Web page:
What is a trigger? 

Triggers in Gadget are events or conditions that initiate an action within an application. They parse external events, such as incoming webhooks or API calls, and transmit them to the rest of the action. Default triggers are already established in many actions, such as the API endpoint trigger for integrating the action into your app's API or the Shopify webhook trigger that executes actions in response to Shopify webhooks.

How triggers work 

1. Condition that activates trigger: Each trigger is designed to execute at a specific point, determined by various conditions or events. For instance, a GraphQL API trigger executes when its corresponding mutation in the GraphQL API is invoked, while a Scheduler trigger activates at pre-set time intervals, akin to a cron job.

2. Output params sent to action: Upon activating, the trigger immediately assesses the permission and if successful, each action is passed a trigger object that contains information related to what event triggered the action to run. The trigger object is different for each type of trigger that can call an action and has a type object describing which type of trigger activated.

Types of triggers 

API endpoint trigger 

Condition that activates trigger

Executes when a corresponding mutation associated with an action is triggered through the API generated for your application.

Whenever the specific mutation for an action is called, the trigger then assesses permission through the access control. If allowed the action is run the data within your API is updated, and the resulting record or errors are returned by the API. These mutations can be invoked from the JavaScript client of your application or from a React app using the @gadgetinc/react hooks library, providing a convenient way to interact with and trigger actions through the API.

Output params sent to the action

a example API trigger
2 "type": "api",
3 "mutationName": "updateWidget",
4 "rootAction": "update",
5 "rawParams": {
6 "id": "123",
7 "widget": {
8 "title": "New Widget Title",
9 "inventoryCount": 10
10 }
11 }
  • type: will always be set to api.
  • mutationName: the string name of the mutation called in the API.
  • rootAction: the API identifier of the action triggered by the mutation.
  • rawParams: the params passed to this API call.

Scheduler trigger 

Is used for automating tasks that need to occur at regular intervals, such as data fetching, reporting, or maintenance tasks within your Gadget application.

  1. Scheduling: You can set up the scheduler trigger to run your action at specific times, such as every hour or every Thursday at midnight. You can add multiple entries to the schedule to have it run at different times or on different days.

  2. Execution: When the time arrives for a scheduled action to run, the scheduler trigger initiates the execution of the associated Global Action.

  3. Overlapping Executions: If a scheduled action takes longer to run than the interval between executions, subsequent executions that overlap will be ignored. For example, if an action is scheduled to run every minute but takes 3.5 minutes to complete, the executions that were scheduled during that 3.5-minute window will be skipped.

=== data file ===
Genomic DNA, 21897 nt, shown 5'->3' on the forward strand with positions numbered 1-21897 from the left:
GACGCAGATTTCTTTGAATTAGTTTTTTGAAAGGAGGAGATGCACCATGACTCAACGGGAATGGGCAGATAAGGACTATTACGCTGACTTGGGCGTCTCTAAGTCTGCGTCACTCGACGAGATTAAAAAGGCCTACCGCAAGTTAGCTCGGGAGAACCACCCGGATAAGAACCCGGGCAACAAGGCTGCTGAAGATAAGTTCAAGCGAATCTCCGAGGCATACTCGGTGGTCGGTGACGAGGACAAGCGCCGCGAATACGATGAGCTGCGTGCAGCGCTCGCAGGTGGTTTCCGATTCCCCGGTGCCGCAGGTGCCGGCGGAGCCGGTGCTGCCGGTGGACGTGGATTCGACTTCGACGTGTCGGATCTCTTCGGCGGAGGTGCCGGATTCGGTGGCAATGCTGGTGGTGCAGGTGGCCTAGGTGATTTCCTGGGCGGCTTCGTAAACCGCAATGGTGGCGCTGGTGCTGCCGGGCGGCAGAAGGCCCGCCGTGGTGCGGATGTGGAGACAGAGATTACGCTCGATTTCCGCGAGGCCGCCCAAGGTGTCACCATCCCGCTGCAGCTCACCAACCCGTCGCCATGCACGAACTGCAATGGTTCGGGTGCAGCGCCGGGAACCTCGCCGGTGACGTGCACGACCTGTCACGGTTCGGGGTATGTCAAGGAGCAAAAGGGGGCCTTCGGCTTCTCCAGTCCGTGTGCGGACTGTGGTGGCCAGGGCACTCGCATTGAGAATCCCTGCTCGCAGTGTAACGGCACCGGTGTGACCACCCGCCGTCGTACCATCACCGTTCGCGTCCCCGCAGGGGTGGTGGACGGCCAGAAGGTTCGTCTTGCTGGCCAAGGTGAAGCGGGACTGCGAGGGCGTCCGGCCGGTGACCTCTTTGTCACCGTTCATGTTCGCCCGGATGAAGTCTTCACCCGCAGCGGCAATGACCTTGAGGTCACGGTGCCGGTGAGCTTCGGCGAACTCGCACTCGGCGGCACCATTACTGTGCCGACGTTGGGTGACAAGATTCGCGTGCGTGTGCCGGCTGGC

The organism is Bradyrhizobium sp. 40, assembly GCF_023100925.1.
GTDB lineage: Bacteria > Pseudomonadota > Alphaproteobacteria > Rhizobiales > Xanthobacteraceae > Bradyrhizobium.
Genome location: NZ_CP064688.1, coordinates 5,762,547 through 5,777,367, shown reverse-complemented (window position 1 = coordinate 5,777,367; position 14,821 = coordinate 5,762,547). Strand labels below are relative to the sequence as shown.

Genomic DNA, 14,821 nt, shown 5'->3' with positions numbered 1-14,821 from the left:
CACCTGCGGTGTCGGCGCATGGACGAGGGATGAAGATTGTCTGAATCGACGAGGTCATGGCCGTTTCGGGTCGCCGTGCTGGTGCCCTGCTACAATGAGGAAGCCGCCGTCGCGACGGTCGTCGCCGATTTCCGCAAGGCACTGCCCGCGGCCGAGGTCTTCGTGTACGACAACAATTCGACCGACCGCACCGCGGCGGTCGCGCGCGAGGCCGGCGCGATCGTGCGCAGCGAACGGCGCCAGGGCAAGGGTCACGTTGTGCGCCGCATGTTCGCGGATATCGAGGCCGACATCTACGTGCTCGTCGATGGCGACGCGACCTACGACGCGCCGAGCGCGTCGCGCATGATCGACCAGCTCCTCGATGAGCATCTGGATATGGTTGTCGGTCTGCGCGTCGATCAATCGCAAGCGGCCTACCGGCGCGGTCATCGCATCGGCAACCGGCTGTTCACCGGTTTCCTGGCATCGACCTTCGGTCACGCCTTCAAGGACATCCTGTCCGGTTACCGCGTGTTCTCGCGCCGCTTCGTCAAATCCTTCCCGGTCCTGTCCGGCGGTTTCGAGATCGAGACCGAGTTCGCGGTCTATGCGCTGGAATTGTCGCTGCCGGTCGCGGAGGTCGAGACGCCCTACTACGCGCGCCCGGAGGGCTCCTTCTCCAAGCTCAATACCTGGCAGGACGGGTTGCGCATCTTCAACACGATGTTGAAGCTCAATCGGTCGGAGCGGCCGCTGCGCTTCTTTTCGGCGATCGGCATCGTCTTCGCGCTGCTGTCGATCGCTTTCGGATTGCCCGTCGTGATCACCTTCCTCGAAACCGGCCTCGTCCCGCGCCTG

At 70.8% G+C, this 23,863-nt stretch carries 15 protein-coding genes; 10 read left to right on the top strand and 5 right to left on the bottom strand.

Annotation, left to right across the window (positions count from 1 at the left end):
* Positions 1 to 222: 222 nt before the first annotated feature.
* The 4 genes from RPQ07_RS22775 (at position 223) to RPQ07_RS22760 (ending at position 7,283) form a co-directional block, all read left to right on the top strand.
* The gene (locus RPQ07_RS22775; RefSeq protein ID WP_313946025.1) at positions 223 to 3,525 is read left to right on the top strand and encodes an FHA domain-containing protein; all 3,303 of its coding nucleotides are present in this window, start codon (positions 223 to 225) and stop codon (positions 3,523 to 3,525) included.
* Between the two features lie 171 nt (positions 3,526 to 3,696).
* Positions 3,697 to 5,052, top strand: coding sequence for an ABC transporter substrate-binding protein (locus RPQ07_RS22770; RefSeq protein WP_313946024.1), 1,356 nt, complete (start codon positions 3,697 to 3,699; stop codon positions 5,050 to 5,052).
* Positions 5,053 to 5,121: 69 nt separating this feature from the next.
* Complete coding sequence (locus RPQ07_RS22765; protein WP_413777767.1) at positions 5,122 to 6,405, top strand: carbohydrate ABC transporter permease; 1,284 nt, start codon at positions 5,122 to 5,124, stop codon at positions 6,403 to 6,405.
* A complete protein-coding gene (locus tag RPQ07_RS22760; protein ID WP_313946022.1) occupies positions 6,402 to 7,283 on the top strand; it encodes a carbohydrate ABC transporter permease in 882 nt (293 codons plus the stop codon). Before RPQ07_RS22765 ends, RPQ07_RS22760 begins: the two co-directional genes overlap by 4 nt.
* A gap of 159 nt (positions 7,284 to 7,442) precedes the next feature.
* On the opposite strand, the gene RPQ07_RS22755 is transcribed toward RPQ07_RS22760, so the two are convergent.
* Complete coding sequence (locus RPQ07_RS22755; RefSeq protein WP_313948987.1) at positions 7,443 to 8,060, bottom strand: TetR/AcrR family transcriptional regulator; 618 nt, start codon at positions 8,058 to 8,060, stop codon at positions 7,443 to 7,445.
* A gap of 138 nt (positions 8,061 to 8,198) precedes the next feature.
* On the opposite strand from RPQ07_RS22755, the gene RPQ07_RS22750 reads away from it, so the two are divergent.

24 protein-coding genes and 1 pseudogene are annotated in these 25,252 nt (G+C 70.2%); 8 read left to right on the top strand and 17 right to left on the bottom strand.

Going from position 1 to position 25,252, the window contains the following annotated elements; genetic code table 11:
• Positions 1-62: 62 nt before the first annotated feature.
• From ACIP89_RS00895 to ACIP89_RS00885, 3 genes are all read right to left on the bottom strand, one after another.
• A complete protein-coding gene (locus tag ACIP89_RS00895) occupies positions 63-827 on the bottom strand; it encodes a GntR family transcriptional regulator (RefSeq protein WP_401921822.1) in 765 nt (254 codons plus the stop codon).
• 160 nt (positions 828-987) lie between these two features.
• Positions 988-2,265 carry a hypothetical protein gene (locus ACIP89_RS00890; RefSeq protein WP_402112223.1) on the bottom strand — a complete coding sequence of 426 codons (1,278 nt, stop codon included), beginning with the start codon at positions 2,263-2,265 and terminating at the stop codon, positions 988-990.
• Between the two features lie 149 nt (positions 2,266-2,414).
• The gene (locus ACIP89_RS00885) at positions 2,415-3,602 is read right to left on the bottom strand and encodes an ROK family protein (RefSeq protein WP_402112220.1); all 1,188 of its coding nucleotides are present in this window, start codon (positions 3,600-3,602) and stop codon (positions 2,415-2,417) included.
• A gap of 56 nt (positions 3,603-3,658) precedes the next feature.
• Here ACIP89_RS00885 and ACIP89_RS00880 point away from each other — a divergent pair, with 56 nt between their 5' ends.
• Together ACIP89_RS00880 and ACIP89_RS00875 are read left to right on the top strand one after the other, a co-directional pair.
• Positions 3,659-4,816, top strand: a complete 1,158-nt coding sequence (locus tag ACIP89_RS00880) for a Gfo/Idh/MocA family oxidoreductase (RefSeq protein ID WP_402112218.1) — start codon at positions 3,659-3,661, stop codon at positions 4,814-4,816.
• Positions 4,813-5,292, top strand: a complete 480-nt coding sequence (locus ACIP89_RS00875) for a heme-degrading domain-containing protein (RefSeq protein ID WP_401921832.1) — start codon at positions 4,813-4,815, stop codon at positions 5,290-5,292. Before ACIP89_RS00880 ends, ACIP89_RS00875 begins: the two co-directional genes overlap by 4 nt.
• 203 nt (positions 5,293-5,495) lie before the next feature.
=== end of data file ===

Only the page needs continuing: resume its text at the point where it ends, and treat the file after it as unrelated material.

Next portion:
4. Cron Expressions: The scheduler trigger supports cron expressions for scheduling. You can use cron expressions to define more complex schedules, and multiple cron expressions will be combined to create the overall schedule.

Condition that activates trigger

Executes at a set pre-configured time, similar to a cron job.

Output params sent to the action

"type": "scheduler"

Shopify webhook trigger 

Condition that activates trigger

Executes when Shopify sends a webhook to your Gadget application.

  1. Gadget receives the webhook and performs an authenticity verification process to ensure it's from a trusted source.
  2. The trigger then initiates the corresponding action associated with the Shopify webhook event, such as create, update, or delete.

Shopify webhook triggers can also be added to global actions. For more information on how to use webhook triggers in model vs global actions check out the guide here.

Output params sent to the action

1// An example Shopify Webhook trigger
3 "type": "shopify_webhook",
4 "topic": "products/update",
5 "payload": {
6 "id": 788032119674292900,
7 "title": "Example T-Shirt",
8 "body_html": "An example T-Shirt",
9 "vendor": "Acme",
10 "product_type": "Shirts",
11 "created_at": null,
12 "handle": "example-t-shirt"
13 // ... etc matching Shopify's format exactly
14 },
15 "shopId": "shop123",
16 "retries": 0
  • type: will always be set to shopify_webhook
  • topic: the string representing the topic of the incoming webhook from Shopify, like products/update or orders/create
  • payload: the raw incoming payload from Shopify, which includes all the data sent by the webhook unchanged
  • shopId: the identifier for the Shopify store that received the webhook
  • retries: the number of times this webhook has been retried

The complete payload of the webhook received is accessible within the trigger object that is passed to your action code.

Shopify sync trigger